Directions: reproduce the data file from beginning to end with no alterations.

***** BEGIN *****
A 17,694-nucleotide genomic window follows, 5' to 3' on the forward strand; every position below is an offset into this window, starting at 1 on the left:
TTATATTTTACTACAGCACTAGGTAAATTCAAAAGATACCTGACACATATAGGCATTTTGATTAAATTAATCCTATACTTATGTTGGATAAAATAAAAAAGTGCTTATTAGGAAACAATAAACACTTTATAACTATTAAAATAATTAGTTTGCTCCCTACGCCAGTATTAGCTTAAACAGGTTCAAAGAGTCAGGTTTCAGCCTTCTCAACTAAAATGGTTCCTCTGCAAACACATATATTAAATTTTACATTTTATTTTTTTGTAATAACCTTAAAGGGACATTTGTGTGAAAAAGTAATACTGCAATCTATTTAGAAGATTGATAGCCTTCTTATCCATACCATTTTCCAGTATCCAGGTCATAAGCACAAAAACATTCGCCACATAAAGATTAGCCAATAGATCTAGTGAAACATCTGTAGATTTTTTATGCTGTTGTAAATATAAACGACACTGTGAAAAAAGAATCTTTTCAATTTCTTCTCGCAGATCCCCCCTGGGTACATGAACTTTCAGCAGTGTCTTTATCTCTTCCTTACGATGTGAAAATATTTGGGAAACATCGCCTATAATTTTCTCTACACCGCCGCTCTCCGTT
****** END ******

A 17,694-nucleotide genomic window follows, 5' to 3' on the forward strand; every position below is an offset into this window, starting at 1 on the left:
TTATATTTTACTACAGCACTAGGTAAATTCAAAAGATACCTGACACATATAGGCATTTTGATTAAATTAATCCTATACTTATGTTGGATAAAATAAAAAAGTGCTTATTAGGAAACAATAAACACTTTATAACTATTAAAATAATTAGTTTGCTCCCTACGCCAGTATTAGCTTAAACAGGTTCAAAGAGTCAGGTTTCAGCCTTCTCAACTAAAATGGTTCCTCTGCAAACACATATATTAAATTTTACATTTTATTTTTTTGTAATAACCTTAAAGGGACATTTGTGTGAAAAAGTAATACTGCAATCTATTTAGAAGATTGATAGCCTTCTTATCCATACCATTTTCCAGTATCCAGGTCATAAGCACAAAAACATTCGCCACATAAAGATTAGCCAATAGATCTAGTGAAACATCTGTAGATTTTTTATGCTGTTGTAAATATAAACGACACTGTGAAAAAAGAATCTTTTCAATTTCTTCTCGCAGATCCCCCCTGGGTACATGAACTTTCAGCAGTGTCTTTATCTCTTCCTTACGATGTGAAAATATTTGGGAAACATCGCCTATAATTTTCTCTACACCGCCGCTCTCCGTT